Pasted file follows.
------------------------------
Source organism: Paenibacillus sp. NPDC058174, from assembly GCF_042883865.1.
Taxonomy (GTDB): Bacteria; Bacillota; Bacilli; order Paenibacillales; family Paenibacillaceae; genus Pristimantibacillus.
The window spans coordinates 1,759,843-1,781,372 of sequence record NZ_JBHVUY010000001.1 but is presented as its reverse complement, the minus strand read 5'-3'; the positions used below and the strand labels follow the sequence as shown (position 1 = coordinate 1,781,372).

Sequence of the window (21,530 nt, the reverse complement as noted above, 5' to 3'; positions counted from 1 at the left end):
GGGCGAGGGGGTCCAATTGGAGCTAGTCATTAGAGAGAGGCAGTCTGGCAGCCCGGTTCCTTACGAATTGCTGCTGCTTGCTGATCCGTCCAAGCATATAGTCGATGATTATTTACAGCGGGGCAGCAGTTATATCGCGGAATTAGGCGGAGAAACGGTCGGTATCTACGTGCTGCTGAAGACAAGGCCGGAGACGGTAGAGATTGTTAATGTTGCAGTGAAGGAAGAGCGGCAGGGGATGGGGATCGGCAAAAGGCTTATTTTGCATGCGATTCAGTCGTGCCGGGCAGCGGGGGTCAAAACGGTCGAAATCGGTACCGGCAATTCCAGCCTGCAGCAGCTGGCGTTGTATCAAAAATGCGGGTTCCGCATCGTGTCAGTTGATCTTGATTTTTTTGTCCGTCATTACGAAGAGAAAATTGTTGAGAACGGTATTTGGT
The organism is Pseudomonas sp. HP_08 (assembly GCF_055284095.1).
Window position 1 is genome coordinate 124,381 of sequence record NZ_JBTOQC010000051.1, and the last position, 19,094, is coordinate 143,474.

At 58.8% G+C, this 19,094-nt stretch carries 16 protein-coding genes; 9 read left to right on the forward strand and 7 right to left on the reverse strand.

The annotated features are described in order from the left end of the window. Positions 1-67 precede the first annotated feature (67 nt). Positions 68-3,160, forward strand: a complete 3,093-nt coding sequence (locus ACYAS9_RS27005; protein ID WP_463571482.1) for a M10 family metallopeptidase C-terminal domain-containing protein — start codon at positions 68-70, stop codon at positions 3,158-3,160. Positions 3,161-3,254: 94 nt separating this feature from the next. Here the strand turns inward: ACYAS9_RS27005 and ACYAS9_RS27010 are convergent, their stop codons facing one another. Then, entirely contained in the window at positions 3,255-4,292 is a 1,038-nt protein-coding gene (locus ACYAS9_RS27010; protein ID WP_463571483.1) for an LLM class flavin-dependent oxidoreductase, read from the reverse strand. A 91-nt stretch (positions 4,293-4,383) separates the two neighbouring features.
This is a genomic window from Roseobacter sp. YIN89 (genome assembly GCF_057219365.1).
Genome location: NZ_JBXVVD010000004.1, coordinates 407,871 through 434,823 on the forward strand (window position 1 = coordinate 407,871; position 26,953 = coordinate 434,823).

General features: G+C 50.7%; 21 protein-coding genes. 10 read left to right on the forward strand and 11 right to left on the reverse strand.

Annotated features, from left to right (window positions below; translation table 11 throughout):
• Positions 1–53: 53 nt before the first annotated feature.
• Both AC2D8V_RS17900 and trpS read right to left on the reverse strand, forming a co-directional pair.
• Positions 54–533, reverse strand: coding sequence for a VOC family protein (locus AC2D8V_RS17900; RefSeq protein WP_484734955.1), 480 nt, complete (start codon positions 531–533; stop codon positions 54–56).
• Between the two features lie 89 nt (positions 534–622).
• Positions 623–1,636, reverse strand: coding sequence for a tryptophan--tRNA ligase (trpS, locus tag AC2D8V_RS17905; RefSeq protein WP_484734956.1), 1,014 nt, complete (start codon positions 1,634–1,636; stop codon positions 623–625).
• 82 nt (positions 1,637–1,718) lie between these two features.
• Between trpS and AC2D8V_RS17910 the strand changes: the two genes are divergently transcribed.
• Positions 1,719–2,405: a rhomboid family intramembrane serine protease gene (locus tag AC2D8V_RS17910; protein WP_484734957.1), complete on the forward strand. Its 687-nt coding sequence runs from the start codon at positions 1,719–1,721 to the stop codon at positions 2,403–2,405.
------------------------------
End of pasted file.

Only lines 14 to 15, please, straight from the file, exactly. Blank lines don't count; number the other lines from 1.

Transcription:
• Positions 1–53: 53 nt before the first annotated feature.
• Both AC2D8V_RS17900 and trpS read right to left on the reverse strand, forming a co-directional pair.